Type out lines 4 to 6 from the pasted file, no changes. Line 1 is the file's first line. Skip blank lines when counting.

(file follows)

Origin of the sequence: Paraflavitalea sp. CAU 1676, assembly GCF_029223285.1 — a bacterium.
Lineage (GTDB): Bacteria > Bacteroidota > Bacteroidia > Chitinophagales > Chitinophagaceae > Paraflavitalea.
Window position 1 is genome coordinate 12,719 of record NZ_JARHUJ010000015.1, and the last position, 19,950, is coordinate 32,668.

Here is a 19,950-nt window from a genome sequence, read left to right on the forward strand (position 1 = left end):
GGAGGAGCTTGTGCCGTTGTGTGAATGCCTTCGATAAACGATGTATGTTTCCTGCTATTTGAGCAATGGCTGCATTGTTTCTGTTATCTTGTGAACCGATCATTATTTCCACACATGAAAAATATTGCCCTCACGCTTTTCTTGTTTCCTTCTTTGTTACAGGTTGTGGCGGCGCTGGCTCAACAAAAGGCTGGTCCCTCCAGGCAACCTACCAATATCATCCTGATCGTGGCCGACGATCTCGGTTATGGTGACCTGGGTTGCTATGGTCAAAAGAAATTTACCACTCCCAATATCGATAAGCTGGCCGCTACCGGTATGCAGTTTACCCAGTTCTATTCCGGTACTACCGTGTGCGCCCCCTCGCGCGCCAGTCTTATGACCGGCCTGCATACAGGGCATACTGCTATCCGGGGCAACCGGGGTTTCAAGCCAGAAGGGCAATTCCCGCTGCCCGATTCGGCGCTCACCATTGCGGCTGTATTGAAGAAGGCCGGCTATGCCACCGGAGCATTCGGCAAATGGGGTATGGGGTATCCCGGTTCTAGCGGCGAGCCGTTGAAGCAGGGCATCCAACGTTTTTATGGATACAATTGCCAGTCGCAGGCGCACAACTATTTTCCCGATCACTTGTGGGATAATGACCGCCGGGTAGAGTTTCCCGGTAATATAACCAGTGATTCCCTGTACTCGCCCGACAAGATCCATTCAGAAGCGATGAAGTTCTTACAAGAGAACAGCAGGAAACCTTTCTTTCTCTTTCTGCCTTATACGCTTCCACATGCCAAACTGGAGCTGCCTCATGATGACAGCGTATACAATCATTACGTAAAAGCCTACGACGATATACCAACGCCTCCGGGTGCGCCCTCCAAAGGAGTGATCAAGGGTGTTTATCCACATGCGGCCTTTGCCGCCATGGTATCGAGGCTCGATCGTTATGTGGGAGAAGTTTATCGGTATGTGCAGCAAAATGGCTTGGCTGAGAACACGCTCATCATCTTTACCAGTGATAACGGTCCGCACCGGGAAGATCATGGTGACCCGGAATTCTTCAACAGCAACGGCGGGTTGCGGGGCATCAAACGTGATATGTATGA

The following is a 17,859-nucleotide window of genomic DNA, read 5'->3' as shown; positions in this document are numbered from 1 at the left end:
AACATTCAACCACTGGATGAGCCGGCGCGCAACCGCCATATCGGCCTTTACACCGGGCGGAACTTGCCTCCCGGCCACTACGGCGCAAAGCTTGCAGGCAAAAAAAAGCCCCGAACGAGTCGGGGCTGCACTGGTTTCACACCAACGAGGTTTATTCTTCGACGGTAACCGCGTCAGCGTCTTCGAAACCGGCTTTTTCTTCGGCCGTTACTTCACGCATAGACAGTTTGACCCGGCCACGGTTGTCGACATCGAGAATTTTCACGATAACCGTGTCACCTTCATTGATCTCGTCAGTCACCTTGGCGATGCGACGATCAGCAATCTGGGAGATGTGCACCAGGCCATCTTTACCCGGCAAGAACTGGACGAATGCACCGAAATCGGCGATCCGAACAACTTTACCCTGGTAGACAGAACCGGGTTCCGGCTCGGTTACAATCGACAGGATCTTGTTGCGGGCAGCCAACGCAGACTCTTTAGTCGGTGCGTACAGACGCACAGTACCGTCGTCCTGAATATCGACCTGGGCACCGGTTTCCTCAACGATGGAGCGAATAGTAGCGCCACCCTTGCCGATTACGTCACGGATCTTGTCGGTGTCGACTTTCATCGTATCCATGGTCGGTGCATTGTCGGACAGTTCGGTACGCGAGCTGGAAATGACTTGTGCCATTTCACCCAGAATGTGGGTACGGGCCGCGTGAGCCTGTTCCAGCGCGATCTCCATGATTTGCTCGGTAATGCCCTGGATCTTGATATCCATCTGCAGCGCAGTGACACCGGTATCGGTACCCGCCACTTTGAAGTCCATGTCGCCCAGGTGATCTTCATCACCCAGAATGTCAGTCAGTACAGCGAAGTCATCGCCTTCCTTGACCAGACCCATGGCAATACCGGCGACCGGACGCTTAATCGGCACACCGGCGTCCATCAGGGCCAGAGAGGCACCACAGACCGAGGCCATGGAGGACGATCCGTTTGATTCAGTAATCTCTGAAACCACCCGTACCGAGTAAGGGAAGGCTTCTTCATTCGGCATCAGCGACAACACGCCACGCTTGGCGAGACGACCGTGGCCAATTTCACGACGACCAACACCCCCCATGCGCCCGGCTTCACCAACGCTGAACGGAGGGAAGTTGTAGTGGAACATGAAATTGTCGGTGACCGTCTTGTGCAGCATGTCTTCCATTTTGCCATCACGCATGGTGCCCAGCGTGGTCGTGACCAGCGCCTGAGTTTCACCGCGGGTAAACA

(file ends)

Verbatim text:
Here is a 19,950-nt window from a genome sequence, read left to right on the forward strand (position 1 = left end):
GGAGGAGCTTGTGCCGTTGTGTGAATGCCTTCGATAAACGATGTATGTTTCCTGCTATTTGAGCAATGGCTGCATTGTTTCTGTTATCTTGTGAACCGATCATTATTTCCACACATGAAAAATATTGCCCTCACGCTTTTCTTGTTTCCTTCTTTGTTACAGGTTGTGGCGGCGCTGGCTCAACAAAAGGCTGGTCCCTCCAGGCAACCTACCAATATCATCCTGATCGTGGCCGACGATCTCGGTTATGGTGACCTGGGTTGCTATGGTCAAAAGAAATTTACCACTCCCAATATCGATAAGCTGGCCGCTACCGGTATGCAGTTTACCCAGTTCTATTCCGGTACTACCGTGTGCGCCCCCTCGCGCGCCAGTCTTATGACCGGCCTGCATACAGGGCATACTGCTATCCGGGGCAACCGGGGTTTCAAGCCAGAAGGGCAATTCCCGCTGCCCGATTCGGCGCTCACCATTGCGGCTGTATTGAAGAAGGCCGGCTATGCCACCGGAGCATTCGGCAAATGGGGTATGGGGTATCCCGGTTCTAGCGGCGAGCCGTTGAAGCAGGGCATCCAACGTTTTTATGGATACAATTGCCAGTCGCAGGCGCACAACTATTTTCCCGATCACTTGTGGGATAATGACCGCCGGGTAGAGTTTCCCGGTAATATAACCAGTGATTCCCTGTACTCGCCCGACAAGATCCATTCAGAAGCGATGAAGTTCTTACAAGAGAACAGCAGGAAACCTTTCTTTCTCTTTCTGCCTTATACGCTTCCACATGCCAAACTGGAGCTGCCTCATGATGACAGCGTATACAATCATTACGTAAAAGCCTACGACGATATACCAACGCCTCCGGGTGCGCCCTCCAAAGGAGTGATCAAGGGTGTTTATCCACATGCGGCCTTTGCCGCCATGGTATCGAGGCTCGATCGTTATGTGGGAGAAGTTTATCGGTATGTGCAGCAAAATGGCTTGGCTGAGAACACGCTCATCATCTTTACCAGTGATAACGGTCCGCACCGGGAAGATCATGGTGACCCGGAATTCTTCAACAGCAACGGCGGGTTGCGGGGCATCAAACGTGATATGTATGA

The following is a 17,859-nucleotide window of genomic DNA, read 5'->3' as shown; positions in this document are numbered from 1 at the left end: